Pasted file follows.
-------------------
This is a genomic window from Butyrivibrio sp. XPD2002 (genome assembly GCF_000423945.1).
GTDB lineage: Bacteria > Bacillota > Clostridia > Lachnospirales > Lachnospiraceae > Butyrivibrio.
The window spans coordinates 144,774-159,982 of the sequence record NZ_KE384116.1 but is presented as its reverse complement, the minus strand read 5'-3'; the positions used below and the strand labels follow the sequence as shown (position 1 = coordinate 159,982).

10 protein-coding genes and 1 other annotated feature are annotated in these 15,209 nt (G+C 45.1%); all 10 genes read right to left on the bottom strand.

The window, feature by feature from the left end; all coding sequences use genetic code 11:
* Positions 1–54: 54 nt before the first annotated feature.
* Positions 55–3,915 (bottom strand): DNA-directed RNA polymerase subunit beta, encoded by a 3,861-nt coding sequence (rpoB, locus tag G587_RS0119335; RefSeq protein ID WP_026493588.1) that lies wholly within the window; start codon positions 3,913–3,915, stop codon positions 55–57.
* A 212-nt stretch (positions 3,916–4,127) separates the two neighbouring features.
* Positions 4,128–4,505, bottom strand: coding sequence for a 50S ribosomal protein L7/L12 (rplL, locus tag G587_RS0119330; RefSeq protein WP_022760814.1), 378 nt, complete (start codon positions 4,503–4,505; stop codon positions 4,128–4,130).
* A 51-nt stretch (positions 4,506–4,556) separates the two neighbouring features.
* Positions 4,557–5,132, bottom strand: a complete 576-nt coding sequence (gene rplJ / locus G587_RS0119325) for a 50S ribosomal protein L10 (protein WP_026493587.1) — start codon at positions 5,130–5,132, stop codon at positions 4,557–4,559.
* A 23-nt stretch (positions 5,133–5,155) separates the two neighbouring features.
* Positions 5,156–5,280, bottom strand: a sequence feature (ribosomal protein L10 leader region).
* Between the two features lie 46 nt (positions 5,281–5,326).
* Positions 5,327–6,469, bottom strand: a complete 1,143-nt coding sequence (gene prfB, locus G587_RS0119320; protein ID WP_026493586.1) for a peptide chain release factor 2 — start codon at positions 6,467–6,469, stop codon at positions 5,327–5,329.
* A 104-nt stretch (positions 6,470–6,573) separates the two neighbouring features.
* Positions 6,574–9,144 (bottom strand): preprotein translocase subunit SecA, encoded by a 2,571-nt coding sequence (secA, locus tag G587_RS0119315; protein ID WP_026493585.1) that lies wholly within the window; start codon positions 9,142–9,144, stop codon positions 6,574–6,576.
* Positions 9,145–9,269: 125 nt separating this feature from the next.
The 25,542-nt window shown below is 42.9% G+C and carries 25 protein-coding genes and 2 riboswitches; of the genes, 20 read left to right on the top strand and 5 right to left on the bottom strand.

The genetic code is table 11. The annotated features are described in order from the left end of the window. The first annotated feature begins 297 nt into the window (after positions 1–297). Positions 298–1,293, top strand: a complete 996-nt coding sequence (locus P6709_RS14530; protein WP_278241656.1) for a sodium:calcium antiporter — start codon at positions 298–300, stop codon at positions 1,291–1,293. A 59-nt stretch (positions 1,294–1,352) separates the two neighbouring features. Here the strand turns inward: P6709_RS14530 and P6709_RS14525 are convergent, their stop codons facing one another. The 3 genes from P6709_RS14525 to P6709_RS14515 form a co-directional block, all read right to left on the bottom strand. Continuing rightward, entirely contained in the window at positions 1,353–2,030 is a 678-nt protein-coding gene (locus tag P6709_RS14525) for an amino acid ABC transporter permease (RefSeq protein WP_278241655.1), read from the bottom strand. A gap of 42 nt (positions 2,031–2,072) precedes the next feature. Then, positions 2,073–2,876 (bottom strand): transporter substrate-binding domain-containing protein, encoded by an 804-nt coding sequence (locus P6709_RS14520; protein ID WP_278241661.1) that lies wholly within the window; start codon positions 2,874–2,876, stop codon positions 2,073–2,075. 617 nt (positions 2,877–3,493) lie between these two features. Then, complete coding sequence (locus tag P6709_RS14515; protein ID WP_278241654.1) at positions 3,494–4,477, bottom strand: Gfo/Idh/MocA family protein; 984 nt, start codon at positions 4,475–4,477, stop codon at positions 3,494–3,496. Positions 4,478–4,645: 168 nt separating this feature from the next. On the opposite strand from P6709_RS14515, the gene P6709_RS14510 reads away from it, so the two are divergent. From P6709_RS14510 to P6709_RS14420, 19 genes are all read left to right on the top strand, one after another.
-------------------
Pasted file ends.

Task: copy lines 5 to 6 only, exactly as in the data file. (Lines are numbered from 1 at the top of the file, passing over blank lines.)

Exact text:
The window, feature by feature from the left end; all coding sequences use genetic code 11:
* Positions 1–54: 54 nt before the first annotated feature.